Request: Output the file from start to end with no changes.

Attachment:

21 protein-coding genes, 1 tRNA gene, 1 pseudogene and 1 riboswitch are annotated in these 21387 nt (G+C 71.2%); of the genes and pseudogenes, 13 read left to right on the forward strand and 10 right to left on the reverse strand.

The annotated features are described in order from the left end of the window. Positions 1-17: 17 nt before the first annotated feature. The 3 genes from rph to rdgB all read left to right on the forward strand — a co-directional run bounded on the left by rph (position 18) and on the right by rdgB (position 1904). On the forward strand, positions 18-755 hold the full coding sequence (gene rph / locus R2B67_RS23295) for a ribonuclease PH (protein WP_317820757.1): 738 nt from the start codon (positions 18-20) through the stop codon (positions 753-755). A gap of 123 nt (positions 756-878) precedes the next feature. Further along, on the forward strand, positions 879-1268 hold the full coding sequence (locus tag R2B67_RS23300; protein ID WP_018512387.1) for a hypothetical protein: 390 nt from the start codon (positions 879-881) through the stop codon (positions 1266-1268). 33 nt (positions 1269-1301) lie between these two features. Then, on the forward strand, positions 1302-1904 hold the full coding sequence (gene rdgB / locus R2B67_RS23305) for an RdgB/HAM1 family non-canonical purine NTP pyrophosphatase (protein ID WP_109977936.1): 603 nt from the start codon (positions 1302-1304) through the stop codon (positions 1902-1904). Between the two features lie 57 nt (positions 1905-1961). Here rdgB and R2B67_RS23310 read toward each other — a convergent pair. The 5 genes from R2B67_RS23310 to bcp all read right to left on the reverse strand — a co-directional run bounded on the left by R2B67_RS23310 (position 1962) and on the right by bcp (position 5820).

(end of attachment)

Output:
21 protein-coding genes, 1 tRNA gene, 1 pseudogene and 1 riboswitch are annotated in these 21387 nt (G+C 71.2%); of the genes and pseudogenes, 13 read left to right on the forward strand and 10 right to left on the reverse strand.

The annotated features are described in order from the left end of the window. Positions 1-17: 17 nt before the first annotated feature. The 3 genes from rph to rdgB all read left to right on the forward strand — a co-directional run bounded on the left by rph (position 18) and on the right by rdgB (position 1904). On the forward strand, positions 18-755 hold the full coding sequence (gene rph / locus R2B67_RS23295) for a ribonuclease PH (protein WP_317820757.1): 738 nt from the start codon (positions 18-20) through the stop codon (positions 753-755). A gap of 123 nt (positions 756-878) precedes the next feature. Further along, on the forward strand, positions 879-1268 hold the full coding sequence (locus tag R2B67_RS23300; protein ID WP_018512387.1) for a hypothetical protein: 390 nt from the start codon (positions 879-881) through the stop codon (positions 1266-1268). 33 nt (positions 1269-1301) lie between these two features. Then, on the forward strand, positions 1302-1904 hold the full coding sequence (gene rdgB / locus R2B67_RS23305) for an RdgB/HAM1 family non-canonical purine NTP pyrophosphatase (protein ID WP_109977936.1): 603 nt from the start codon (positions 1302-1304) through the stop codon (positions 1902-1904). Between the two features lie 57 nt (positions 1905-1961). Here rdgB and R2B67_RS23310 read toward each other — a convergent pair. The 5 genes from R2B67_RS23310 to bcp all read right to left on the reverse strand — a co-directional run bounded on the left by R2B67_RS23310 (position 1962) and on the right by bcp (position 5820).